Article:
Academic journal article Journal of Biblical Literature

The Production of the Johannine Community: A New Historicist Perspective

Academic journal article Journal of Biblical Literature

The Production of the Johannine Community: A New Historicist Perspective

Article excerpt

(ProQuest Information and Learning: Foreign text omitted.)...

Judging from a line of scholarship that has persisted in Johannine studies for nearly a century, it is safe to say that the Fourth Gospel invites dramatic production. It entices its readers into the theater. It asks them to assume roles as producers, directors, reviewers, even playwrights. Consider the following depiction of John 1:35-39 from Clayton Bowen's 1930 article in JBL:

The curtain rises on the same setting as in scene one. The Jerusalem committee has disappeared, but John stands there as before, looking off stage into the wings. We follow where his eyes are fixed and see, as he sees, the figure of Jesus (undescribed) walking slowly, majestically, on to the stage toward him. ... Now Jesus, striding in solemn silence by, has passed John and his two companions. The latter, at their master's words, turns and begins to follow Jesus as he walks toward the far end of the stage. A moment the three walk silently thus, leaving John a deserted and eloquently wistful figure where he stood.1

Or consider the Rev. E. Kenneth Lee's conclusion to his 1965 article in the Expository Times:

As in a great drama our attention is secured from the very first and we endure one throbbing hour of suspense until the crisis has come and gone. So in this Gospel, the hour of agony is long drawn out, the climax to which we are hastening postponed time and again, while the plot slowly ripens to catastrophe and the glory of God is revealed in suffering and sacrifice.2

The Gospel invites this kind of response because it has dramatic qualities.3 But it is not John's dramatic qualities per se in which I am interested, nor is it the history of composition of the Gospel that may have contributed to its dramatic nature. Instead, I wish to explore how reading the Gospel as a drama has been used as a tool toward particular ideological ends. I discuss two examples: (1) an early-twentieth-century reading of John as drama, and (2) later twentiethcentury -historical" dramatizations of the so-called Johannine community. I suggest that in both cases, these dramatic productions fall short of their theological/ideological intentions.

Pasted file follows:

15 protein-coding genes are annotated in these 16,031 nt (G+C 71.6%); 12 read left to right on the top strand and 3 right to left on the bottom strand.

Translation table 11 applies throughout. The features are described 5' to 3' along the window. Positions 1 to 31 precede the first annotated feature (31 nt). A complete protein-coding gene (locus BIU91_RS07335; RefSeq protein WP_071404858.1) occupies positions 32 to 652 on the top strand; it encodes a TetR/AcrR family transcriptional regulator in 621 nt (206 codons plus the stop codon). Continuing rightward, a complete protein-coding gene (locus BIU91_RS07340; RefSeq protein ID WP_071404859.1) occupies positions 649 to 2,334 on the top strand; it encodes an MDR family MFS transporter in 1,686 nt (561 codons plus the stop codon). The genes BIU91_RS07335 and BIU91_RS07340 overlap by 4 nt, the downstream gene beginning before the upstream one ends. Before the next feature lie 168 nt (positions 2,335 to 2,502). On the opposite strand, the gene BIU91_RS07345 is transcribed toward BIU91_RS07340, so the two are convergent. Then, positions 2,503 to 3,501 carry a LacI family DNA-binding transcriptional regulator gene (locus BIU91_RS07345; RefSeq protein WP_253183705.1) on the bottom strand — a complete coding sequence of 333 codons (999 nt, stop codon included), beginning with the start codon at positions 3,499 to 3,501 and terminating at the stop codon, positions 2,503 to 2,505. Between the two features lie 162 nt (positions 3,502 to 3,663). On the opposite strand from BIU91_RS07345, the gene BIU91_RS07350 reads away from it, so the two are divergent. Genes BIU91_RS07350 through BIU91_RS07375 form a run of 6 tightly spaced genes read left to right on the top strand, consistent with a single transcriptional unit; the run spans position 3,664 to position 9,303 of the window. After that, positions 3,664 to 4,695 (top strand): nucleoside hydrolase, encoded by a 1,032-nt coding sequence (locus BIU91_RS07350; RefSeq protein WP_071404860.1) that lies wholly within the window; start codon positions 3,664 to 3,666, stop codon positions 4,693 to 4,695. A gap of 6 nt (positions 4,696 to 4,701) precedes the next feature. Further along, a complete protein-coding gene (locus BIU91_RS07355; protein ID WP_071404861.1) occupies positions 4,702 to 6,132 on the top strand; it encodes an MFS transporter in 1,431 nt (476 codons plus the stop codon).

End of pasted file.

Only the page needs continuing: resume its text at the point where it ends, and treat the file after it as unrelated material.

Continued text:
Nevertheless, I argue that we can learn something from the dramatization enterprise that may be helpful in ongoing interpretations of the Gospel. Drawing on the theoretical framework of new historicism and cultural materialism,4 I suggest that the idea of Gospel "production" as a metaphor for particular readings of the Gospel is of value, particularly as we struggle with the ethical dilemmas that a text like the Gospel of John presents to the reader. Thus, this article is both a study of the ideological implications of particular "dramatic productions" of the Gospel and a call to recognize readings of John (dramatic or otherwise) as cultural productions that manifest the text as a site of struggle and change.

I. The Johannine Drama and Apostolic Authority

I begin with an illustration of how transposing the Gospel narrative into a dramatic play functioned to make a theological point. In 1923, F. R. M. Hitchcock concluded his article "Is the Fourth Gospel a Drama?" with the following words:

The scenes are constructed and marshalled by one whose eye for the dramatic enabled him to sort his materials, to compose the settings of his scenes, and to arrange and use his dramatis personae with effect. His genius for characterisation and dramatisation... in the sense of representing the men he had known in all their strength and weakness, or delineating human character in all its complexity and depth, and of seizing just those episodes in the Master's life which were the real turning-points of the tragedy of the Cross, making this Gospel a tragedy, real, intense, progressive .... Judged by such internal evidence of mind and art, structure and character, the organic unity of the Gospel may be said to be established. …

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